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See the gloomy gath’ring cloud 570 Though small the drops of falling rain 579

See, the world for youth prepares, 583 Though sore beset with guilt and fear 598

Shall nea pretend to pleasure 586 Thus saith the Lord to Ephesus 599

Sight, hearing, feeling, taste, and smell 603 Thus saith the Holy One and True

Simon, beware! the Saviour said 520 Thy mansion is the Christian's heart 512

Sin, when view'd by Seripture-light 615 Thy message, by the preacher, seal 553

Sinner, art thou still secure

586 Thy pronise, Lord, and thy command 620

Sinners, hear the Saviour's call 587 Time, with an unwearied hand

543

Sin enslar'd me many years

610 Time, by moments, steals away 544

Sin has undone our wretched race 547 'Tis a point I long to know

527

Some author, (no great matter) who 623 'Tis my happiness below

- 591

Sometimes a light surprises

604 'Tis past, the dreadful stormy night 593

Son of God thy people's shield 497 To keep the lamp alive

Sov'reign grace has pow'r alone 521 To tell the Saviour all my wants 604

Stop, poor sinner, stop and think 586 To thee our wants are known

622

Strange and mysterious is my life 535 | To those who know the Lord I speak 590

Supported by the word

496 | Too many, Lord, abuse thy grace 613

Sweet was the time when first I felt 476

Sweeter souuds than music knows 557

Uubelief the soul dismays

601

Uncertain how the way to find 599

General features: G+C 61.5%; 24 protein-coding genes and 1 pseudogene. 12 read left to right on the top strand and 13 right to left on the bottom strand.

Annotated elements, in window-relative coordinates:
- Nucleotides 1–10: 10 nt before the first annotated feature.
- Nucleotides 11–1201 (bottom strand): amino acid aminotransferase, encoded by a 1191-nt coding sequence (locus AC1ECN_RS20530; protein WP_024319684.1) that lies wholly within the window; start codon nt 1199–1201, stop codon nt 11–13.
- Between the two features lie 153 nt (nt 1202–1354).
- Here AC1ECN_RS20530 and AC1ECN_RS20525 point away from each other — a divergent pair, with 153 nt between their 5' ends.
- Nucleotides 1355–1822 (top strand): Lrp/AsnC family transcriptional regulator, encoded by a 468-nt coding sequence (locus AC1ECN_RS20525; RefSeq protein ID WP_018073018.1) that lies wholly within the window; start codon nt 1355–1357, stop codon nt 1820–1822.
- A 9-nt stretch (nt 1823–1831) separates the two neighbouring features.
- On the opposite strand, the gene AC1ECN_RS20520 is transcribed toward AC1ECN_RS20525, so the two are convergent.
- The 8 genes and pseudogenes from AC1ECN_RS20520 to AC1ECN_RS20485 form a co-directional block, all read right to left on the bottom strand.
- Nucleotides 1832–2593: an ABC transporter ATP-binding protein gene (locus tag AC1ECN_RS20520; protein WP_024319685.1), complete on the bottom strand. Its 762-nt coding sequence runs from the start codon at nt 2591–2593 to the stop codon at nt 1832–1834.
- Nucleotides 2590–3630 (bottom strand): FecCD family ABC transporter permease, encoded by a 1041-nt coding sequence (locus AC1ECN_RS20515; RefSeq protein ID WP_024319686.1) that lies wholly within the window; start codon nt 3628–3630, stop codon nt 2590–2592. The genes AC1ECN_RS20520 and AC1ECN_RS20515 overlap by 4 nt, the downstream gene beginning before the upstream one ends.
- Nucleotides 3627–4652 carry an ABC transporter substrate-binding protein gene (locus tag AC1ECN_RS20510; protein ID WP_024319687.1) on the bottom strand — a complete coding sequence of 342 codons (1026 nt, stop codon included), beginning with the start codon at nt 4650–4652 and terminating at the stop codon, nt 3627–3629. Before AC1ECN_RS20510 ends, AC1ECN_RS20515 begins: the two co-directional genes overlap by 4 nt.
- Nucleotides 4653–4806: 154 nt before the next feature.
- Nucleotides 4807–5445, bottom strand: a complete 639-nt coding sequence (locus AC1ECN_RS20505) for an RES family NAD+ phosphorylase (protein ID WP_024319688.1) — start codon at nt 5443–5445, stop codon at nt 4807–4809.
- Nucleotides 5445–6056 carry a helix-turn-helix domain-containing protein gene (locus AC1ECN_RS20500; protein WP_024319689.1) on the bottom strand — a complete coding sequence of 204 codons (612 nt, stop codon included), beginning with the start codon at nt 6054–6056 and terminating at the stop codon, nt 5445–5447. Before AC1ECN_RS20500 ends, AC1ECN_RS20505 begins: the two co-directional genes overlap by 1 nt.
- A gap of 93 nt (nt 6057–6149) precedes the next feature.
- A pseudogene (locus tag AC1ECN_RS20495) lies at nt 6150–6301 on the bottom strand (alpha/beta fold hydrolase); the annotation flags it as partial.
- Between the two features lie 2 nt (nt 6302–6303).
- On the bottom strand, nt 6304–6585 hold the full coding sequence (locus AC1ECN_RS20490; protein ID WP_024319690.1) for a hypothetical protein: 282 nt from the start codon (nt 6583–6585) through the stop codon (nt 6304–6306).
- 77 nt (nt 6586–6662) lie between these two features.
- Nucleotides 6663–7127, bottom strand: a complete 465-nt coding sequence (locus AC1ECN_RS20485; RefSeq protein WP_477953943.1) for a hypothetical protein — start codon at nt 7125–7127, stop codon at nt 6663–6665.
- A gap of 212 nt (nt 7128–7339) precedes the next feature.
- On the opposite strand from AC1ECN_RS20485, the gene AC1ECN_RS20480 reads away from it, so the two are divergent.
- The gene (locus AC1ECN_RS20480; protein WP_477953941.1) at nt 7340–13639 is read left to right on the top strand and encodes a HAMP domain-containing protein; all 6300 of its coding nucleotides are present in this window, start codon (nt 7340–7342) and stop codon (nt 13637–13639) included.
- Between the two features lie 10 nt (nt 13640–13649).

Ten thousand talents once I owd 611 Unless the Lord had been my stay

594

That was a wopder-working word

575

That man no guard or weapon needs 480

The church a garden is

516 Wearied by day with toil and cares 571

The God who once to Israel spake 549 We seek a rest beyond the skies

621

The grass, and flow'rs which clothe the What a mournful life is mine

482

field

557 What contradictions meet

553

The Lord our salvation and light

559 What thousands never knew the road! 614
The Spirit breathes upon the word

568 What think you of Christ ! is the test 506

The gath’ring clouds, with aspect dark 569 What various hindrances we meet 567

The book of nature open lies

576 When Adam sell he quickly lost 448

The moon in silver glory,shoje

577 When first to make my heart his own 464
The moon has but a borrow'd light 578 When first my soul enlisted

466
The ice and snow we lately saw,

579 When Hannah, press'd with grief 463
The subile spider often weaves

580 | When Jesus claims the singer's heart 503

The Saviour calls his people sheep

581 When Joseph his brethren beheld 454

The water stood like walls of brass 582 When Israel, by divine command 566
The billows swell, the winds are high 592 When Israel's tribes were parch'd with
The Saviour hides his face!

595
thirst

533

The new-born child of gospel grace

612 When Israel heard the fiery law 459

The Lord receives his highest praise

613 When Israel was from Egypt freed 480

The wishes that the sluggard frames

615 When Joshua, by God's command 461

The saints Immanuel's portion are

621 When Peter boasted, soon he fell 508
The peace which God aloge reveals 622 When sinner's utter boasting words 500
The Father we adore

622 When the disciples crossd the lake 510

The castle of the human heart 515 | When the apostle wonders wrought 531

The evils that beset our path

484 When descending from the sky 507

The kine unguided went

465 | When any turn from Zion's way 525

The Lord will happiness divine

490 When the belov'd disciple tonk 542

The Lord proclaims his grace abroad 495 When Peter through the tedious night 546

The lion that on Samson roar'd 463 | When Moses wav'd his mystic rod 519

The manna, tavour'd Israel's meat 457 | When Paul was parted from his friends 554

The

message first to Smyrna sent 539 When on the cross my Lord I see 565

The prophets

' sons, in times of old 474 When the sun, with cheerful beams 576

The Saviour! what a noble flame 565 | When a black o'erspreading cloud 576